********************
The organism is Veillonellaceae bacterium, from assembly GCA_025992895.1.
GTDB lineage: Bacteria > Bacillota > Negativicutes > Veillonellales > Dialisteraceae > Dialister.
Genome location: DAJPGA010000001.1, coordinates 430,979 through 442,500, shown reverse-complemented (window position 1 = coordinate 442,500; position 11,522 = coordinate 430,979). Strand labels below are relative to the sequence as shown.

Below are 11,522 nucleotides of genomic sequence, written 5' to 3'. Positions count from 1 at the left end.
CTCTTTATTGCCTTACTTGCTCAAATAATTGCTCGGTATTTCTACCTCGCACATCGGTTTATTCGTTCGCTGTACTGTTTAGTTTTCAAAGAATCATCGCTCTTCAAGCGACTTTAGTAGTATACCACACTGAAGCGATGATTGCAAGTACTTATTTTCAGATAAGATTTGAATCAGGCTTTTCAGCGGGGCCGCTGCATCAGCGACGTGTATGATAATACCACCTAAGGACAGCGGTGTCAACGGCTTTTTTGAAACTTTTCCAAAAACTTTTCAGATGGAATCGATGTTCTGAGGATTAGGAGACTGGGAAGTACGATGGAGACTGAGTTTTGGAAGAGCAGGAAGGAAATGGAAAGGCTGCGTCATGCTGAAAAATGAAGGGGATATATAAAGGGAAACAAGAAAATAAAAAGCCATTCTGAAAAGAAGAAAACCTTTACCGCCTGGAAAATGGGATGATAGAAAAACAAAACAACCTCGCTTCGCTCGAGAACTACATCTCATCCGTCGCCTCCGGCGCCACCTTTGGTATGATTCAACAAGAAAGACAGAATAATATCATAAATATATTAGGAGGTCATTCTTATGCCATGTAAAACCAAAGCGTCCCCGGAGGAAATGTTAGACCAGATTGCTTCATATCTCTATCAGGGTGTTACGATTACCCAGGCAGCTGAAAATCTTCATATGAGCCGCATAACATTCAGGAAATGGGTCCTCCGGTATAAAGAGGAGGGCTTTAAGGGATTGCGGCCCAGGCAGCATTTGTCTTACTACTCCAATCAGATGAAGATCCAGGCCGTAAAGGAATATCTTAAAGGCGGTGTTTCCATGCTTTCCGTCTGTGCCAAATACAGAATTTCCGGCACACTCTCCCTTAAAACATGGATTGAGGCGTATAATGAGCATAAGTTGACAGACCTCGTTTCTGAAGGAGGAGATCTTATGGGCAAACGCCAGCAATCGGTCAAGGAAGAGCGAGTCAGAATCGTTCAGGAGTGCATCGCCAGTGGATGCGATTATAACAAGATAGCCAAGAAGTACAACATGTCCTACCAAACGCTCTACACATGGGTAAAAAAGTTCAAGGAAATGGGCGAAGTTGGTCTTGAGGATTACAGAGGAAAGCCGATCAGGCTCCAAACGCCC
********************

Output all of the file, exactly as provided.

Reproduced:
The organism is Veillonellaceae bacterium, from assembly GCA_025992895.1.
GTDB lineage: Bacteria > Bacillota > Negativicutes > Veillonellales > Dialisteraceae > Dialister.
Genome location: DAJPGA010000001.1, coordinates 430,979 through 442,500, shown reverse-complemented (window position 1 = coordinate 442,500; position 11,522 = coordinate 430,979). Strand labels below are relative to the sequence as shown.

Below are 11,522 nucleotides of genomic sequence, written 5' to 3'. Positions count from 1 at the left end.
CTCTTTATTGCCTTACTTGCTCAAATAATTGCTCGGTATTTCTACCTCGCACATCGGTTTATTCGTTCGCTGTACTGTTTAGTTTTCAAAGAATCATCGCTCTTCAAGCGACTTTAGTAGTATACCACACTGAAGCGATGATTGCAAGTACTTATTTTCAGATAAGATTTGAATCAGGCTTTTCAGCGGGGCCGCTGCATCAGCGACGTGTATGATAATACCACCTAAGGACAGCGGTGTCAACGGCTTTTTTGAAACTTTTCCAAAAACTTTTCAGATGGAATCGATGTTCTGAGGATTAGGAGACTGGGAAGTACGATGGAGACTGAGTTTTGGAAGAGCAGGAAGGAAATGGAAAGGCTGCGTCATGCTGAAAAATGAAGGGGATATATAAAGGGAAACAAGAAAATAAAAAGCCATTCTGAAAAGAAGAAAACCTTTACCGCCTGGAAAATGGGATGATAGAAAAACAAAACAACCTCGCTTCGCTCGAGAACTACATCTCATCCGTCGCCTCCGGCGCCACCTTTGGTATGATTCAACAAGAAAGACAGAATAATATCATAAATATATTAGGAGGTCATTCTTATGCCATGTAAAACCAAAGCGTCCCCGGAGGAAATGTTAGACCAGATTGCTTCATATCTCTATCAGGGTGTTACGATTACCCAGGCAGCTGAAAATCTTCATATGAGCCGCATAACATTCAGGAAATGGGTCCTCCGGTATAAAGAGGAGGGCTTTAAGGGATTGCGGCCCAGGCAGCATTTGTCTTACTACTCCAATCAGATGAAGATCCAGGCCGTAAAGGAATATCTTAAAGGCGGTGTTTCCATGCTTTCCGTCTGTGCCAAATACAGAATTTCCGGCACACTCTCCCTTAAAACATGGATTGAGGCGTATAATGAGCATAAGTTGACAGACCTCGTTTCTGAAGGAGGAGATCTTATGGGCAAACGCCAGCAATCGGTCAAGGAAGAGCGAGTCAGAATCGTTCAGGAGTGCATCGCCAGTGGATGCGATTATAACAAGATAGCCAAGAAGTACAACATGTCCTACCAAACGCTCTACACATGGGTAAAAAAGTTCAAGGAAATGGGCGAAGTTGGTCTTGAGGATTACAGAGGAAAGCCGATCAGGCTCCAAACGCCC